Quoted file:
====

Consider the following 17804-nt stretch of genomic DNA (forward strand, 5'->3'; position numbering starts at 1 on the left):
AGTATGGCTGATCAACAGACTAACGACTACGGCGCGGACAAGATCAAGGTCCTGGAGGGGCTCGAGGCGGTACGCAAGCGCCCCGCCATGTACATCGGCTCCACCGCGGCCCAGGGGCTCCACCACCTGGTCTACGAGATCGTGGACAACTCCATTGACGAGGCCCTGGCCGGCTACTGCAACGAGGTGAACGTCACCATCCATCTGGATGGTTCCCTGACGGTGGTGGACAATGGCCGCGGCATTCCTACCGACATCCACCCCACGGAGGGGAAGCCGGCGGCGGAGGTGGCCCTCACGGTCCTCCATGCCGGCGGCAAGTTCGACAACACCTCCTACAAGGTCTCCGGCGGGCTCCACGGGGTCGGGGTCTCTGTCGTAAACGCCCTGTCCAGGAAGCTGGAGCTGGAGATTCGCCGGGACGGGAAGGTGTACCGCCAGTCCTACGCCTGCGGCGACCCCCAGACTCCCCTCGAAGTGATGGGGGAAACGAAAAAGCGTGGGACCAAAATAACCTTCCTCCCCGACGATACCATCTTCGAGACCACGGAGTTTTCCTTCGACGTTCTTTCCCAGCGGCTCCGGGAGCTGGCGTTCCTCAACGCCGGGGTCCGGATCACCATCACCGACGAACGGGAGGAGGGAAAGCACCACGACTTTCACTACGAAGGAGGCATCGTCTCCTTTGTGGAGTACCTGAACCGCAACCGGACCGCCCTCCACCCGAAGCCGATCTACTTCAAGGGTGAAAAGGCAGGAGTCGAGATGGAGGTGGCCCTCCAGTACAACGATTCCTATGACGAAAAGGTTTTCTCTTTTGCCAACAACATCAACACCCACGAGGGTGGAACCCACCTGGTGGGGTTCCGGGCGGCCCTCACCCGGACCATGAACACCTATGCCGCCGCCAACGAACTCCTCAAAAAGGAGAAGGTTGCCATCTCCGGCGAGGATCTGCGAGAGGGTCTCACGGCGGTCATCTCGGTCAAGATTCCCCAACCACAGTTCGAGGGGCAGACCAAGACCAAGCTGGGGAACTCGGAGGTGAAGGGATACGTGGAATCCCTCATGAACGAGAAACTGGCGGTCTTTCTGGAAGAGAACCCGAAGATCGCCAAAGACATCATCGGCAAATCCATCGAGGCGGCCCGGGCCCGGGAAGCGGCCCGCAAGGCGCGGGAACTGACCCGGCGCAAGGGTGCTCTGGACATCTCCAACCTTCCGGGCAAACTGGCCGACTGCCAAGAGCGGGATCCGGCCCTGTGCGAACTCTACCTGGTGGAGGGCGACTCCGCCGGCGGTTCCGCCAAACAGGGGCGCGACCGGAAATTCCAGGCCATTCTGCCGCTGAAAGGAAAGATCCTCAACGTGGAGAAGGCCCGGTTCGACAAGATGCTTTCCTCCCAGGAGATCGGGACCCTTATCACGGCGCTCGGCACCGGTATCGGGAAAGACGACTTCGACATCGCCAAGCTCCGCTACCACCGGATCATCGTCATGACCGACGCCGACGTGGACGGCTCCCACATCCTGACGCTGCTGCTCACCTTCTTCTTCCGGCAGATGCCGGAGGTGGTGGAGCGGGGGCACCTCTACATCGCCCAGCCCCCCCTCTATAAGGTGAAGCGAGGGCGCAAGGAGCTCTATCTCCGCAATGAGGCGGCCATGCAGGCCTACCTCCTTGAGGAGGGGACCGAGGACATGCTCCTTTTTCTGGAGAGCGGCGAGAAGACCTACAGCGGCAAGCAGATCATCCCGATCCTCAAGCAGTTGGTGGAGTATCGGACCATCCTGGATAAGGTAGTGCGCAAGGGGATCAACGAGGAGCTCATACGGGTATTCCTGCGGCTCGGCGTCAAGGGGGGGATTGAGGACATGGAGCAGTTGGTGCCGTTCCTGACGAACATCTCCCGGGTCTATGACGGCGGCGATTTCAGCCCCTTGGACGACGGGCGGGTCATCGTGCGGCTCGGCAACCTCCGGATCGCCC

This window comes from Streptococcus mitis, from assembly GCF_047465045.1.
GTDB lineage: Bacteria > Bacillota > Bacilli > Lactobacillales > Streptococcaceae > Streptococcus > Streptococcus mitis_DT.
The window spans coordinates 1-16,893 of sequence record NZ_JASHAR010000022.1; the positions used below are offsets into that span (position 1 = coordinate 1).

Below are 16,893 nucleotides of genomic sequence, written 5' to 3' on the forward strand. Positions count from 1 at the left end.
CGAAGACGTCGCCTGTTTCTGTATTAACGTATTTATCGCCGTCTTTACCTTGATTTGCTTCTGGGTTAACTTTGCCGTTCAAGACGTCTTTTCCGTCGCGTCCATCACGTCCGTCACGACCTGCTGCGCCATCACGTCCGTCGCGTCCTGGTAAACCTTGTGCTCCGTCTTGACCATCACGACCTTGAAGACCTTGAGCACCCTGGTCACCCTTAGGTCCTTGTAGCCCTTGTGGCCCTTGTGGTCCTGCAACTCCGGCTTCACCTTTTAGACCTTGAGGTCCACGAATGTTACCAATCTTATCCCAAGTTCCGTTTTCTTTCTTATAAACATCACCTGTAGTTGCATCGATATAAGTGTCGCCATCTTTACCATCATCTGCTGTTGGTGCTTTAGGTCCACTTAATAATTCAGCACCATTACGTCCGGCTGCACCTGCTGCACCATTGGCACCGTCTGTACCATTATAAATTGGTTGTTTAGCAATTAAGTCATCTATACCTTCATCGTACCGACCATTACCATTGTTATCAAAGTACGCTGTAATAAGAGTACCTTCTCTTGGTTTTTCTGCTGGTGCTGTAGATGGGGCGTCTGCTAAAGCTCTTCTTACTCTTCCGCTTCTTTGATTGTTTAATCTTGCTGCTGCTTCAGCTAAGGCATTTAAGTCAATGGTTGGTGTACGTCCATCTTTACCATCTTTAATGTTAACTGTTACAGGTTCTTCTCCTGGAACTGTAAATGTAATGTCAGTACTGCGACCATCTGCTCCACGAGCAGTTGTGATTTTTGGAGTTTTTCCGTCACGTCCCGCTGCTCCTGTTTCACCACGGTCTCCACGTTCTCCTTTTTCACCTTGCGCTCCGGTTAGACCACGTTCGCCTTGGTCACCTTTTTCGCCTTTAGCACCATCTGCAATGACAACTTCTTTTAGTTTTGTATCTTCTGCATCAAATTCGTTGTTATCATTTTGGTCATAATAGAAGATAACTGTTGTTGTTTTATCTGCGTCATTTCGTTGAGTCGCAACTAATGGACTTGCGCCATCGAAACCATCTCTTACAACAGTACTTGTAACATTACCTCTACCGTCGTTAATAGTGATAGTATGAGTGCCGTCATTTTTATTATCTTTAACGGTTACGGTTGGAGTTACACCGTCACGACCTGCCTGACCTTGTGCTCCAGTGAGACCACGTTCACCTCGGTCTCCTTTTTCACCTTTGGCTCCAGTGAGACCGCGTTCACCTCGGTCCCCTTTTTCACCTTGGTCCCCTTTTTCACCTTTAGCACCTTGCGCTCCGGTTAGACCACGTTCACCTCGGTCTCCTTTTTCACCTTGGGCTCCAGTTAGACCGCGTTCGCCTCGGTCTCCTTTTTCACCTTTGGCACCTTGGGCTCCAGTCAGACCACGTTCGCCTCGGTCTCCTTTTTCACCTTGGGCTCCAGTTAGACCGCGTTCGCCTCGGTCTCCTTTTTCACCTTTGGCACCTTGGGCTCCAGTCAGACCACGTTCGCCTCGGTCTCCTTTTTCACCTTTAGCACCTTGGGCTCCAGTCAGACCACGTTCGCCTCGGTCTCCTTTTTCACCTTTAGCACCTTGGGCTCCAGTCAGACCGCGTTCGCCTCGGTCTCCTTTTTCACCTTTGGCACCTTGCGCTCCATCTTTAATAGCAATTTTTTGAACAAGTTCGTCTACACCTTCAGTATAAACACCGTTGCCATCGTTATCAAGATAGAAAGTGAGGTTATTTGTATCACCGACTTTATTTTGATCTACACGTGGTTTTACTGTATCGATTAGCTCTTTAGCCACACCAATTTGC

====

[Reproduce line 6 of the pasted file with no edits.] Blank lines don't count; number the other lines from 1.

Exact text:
Below are 16,893 nucleotides of genomic sequence, written 5' to 3' on the forward strand. Positions count from 1 at the left end.